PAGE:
Real talk. This week is Deaf Awareness Week - which is one of the reasons the hashtag #hearingprivilege was trending on Monday. So I want to write a little bit about my experience with deafness in theatre… I attended college at Kent State University School of Theatre and Dance - and 99.9% of the professors I had were amazing, supportive, and wonderful people. Hell, all of the theatre professors I didn't have were incredibly supportive too. I greatly enjoyed my time there and look back on it fondly; but there was this one professor who I used to respect (who, thankfully, is no longer at Kent) with whom I have a bone to pick. One day I went to his office for advice as I was close to graduating. And I will never ever forget the exact words he said to me: "I think maybe you should look at other careers because theatre isn't accepting of people with 'unique characteristics',” he said making exaggerated air quotes with his hands. I don't remember ever feeling so low and disheartened by the fact that someonethat I respected was telling me I would never succeed because of something I could not change. And I never felt as offended as I did in that moment. I’ve been called “deaf and dumb” or any number of things by people who didn’t know better and yet – a professor that I respected implying that my deafness a bad thing was worse than all of that. But I am me - and there is nothing that motivates me more than being told that I can't do something. I love proving people wrong. (My mother once told me there was no way I could mow the lawn in under an hour. So I did. Tom Sawyer would have a field day with me.) So I kept working at it. And I can say, with pride, that outside of a deliberate break earlier this year – I’ve been performing consistently in Chicago since the fall of 2014. And today I received confirmation that I am officially booked through February of 2017. But, let’s be real. I can’t take all the credit for it. I am still boggled that after some of the worst auditions of my life I have gotten roles with companies that have been way too good to me. The credit has to go to directors, companies, and people who looked at me and did not say: "Oh he's deaf, this is going to be hard." Some of them saw my deafness and said: "This is fantastic! More diversity! More opportunities! How can we incorporate this?!” And some of them saw my deafness and said: “So what? He’s the best person for the role – we’re casting him!” And both are amazing responses to have. (Although I question the wisdom of any director who sees me and says without a hint of sarcasm: “He’s the best person for the role!” But that’s neither here nor there.) And more than just directors - there hasn't been a single member of the Chicago Theatre Community who I've reached out to that hasn't been willing to sit down and chat with me if I needed advice. From people in big places like Steppenwolf Theatre Company or the Writers Theatre or the Goodman Theatre or Victory Gardens Theater, to storefront theatres I've respected for years like Steep Theatre Company and Oracle Productions, to small theatres I haven’t heard of with directors and administrators who have reached out and asked me: "How can we be more accessible?" Or even actors, playwrights, and directors who have said: “Richard, you should talk to this person!” or said to other people: “You should talk to Richard!” There are so many – and I can’t possibly hope to name them all.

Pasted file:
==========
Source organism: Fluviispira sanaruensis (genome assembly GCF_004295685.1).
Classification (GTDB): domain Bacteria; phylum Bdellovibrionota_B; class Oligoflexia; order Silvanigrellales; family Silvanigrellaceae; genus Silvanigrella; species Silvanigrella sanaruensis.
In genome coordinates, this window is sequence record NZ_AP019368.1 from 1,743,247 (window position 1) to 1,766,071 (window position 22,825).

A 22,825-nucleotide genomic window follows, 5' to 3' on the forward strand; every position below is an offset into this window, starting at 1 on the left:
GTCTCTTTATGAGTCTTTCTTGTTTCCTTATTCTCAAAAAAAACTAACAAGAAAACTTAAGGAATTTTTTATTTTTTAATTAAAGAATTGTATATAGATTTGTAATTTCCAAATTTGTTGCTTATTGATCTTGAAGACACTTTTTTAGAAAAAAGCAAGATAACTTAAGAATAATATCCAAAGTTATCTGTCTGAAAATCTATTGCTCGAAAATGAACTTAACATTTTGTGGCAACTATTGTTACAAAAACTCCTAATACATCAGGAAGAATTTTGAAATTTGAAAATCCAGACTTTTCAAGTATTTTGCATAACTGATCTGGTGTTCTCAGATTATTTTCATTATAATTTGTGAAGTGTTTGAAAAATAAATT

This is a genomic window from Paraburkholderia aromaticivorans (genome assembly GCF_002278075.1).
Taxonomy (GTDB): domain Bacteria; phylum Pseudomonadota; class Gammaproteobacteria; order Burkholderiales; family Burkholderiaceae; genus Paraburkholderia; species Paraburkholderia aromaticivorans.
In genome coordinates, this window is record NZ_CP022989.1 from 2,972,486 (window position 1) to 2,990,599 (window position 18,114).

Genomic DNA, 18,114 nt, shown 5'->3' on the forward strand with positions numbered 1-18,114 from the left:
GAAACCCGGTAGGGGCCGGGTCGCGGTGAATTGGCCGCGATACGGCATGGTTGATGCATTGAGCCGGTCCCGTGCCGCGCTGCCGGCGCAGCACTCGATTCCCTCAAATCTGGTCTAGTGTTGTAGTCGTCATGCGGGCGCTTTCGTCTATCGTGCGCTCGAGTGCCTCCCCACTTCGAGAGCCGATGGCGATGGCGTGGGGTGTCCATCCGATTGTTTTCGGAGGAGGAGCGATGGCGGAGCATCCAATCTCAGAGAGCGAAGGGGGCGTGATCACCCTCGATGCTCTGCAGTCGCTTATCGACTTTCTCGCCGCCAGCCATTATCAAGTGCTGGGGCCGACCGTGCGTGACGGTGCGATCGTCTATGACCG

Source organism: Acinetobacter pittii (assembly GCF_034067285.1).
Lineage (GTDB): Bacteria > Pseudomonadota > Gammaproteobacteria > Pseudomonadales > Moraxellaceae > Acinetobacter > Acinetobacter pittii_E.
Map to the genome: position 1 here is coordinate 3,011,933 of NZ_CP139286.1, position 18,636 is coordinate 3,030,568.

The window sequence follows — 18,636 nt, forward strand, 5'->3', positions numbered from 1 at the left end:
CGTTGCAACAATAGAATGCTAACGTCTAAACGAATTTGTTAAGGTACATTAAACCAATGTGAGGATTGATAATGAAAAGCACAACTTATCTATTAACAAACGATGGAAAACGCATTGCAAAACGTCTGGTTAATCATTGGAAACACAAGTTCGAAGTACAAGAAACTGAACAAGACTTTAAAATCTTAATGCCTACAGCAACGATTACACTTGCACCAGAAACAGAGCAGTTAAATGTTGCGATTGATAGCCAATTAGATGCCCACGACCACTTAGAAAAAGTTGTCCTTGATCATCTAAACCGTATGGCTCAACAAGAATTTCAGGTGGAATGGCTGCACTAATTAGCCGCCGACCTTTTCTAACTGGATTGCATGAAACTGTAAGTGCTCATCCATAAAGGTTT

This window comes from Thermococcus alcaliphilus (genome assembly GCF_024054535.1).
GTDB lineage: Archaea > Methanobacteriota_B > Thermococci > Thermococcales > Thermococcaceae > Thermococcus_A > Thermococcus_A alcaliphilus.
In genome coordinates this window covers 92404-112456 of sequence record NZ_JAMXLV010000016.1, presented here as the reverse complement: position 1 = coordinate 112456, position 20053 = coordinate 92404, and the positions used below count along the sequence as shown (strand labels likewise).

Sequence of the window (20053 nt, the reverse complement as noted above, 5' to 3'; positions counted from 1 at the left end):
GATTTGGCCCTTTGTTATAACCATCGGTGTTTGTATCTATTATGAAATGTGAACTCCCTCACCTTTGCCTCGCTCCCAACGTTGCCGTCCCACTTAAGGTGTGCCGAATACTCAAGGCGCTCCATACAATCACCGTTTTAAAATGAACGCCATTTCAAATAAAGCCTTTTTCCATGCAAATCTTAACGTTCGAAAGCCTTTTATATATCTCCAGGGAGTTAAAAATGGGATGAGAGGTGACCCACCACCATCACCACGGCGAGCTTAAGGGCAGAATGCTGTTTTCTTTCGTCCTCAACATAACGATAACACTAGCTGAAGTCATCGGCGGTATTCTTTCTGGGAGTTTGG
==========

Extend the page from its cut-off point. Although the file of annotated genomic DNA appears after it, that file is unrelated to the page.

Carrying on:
Those are the people deserve thanks and gratitude for opening the doors - not just to me but for other members of the d/Deaf community. Accessibility and diversity can’t be one sided – those in positions of privilege and power have to be willing to take the hands of underprivileged communities. This happened in Youngstown, where I lived for several years, and aside for one newspaper critic who said he couldn’t buy me in a role knowing that I was deaf; my deafness was largely seen as a non-issue onstage. But, more than any place else, this has happened in Chicago, the city I am proud to call home. And Chicago has shown that they have been willing to do better with every decision they’ve made. So it was those people who opened the doors and proved that professor wrong. Not only has the community been accepting of my “unique characteristics” they’ve embraced it and raised it up as something to be proud of. And now I get to see other Deaf actors being raised up as well – not just here (as in Steppenwolf Theatre Company’s ART this past month, or upcoming productions of THE LITTLE FLOWER OF EAST ORANGE at Eclipse Theatre Company and American Theater Company’s workshop production of BATTLEAXE BETTY both of which are happening this year) but everywhere in the country. I get to see actors like John McGinty, Michelle Schaefer, Russell Harvard, Joe Caverly and many, many, many other amazing examples of #deaftalent being successful on a much larger scale than me - and being given a place underneath the spotlights. So, shout out to those directors, company managers, artistic directors, companies, production teams, and everyone who has said: “Let’s take a risk. Let’s open the door.” Please keep opening them – because I don’t want to prove just that one professor wrong – because my story is not unique. There are others who have heard the same thing and they deserve to prove their detractors wrong too. So, a shout out to those people on Deaf Awareness week for being amazing allies. I wish I had the time to name you all. But know when I walk past your storefront advertisement I think: "This is a theatre I am proud to support." Thank you for using your #hearingprivilege the way it is should be used – as a means to help those communities who often find themselves marginalized and underserved. Thank you for bring awareness and accessibility to your organizations. Thank you for making an effort. Thank you for being aware. Thank you, thank you, thank you.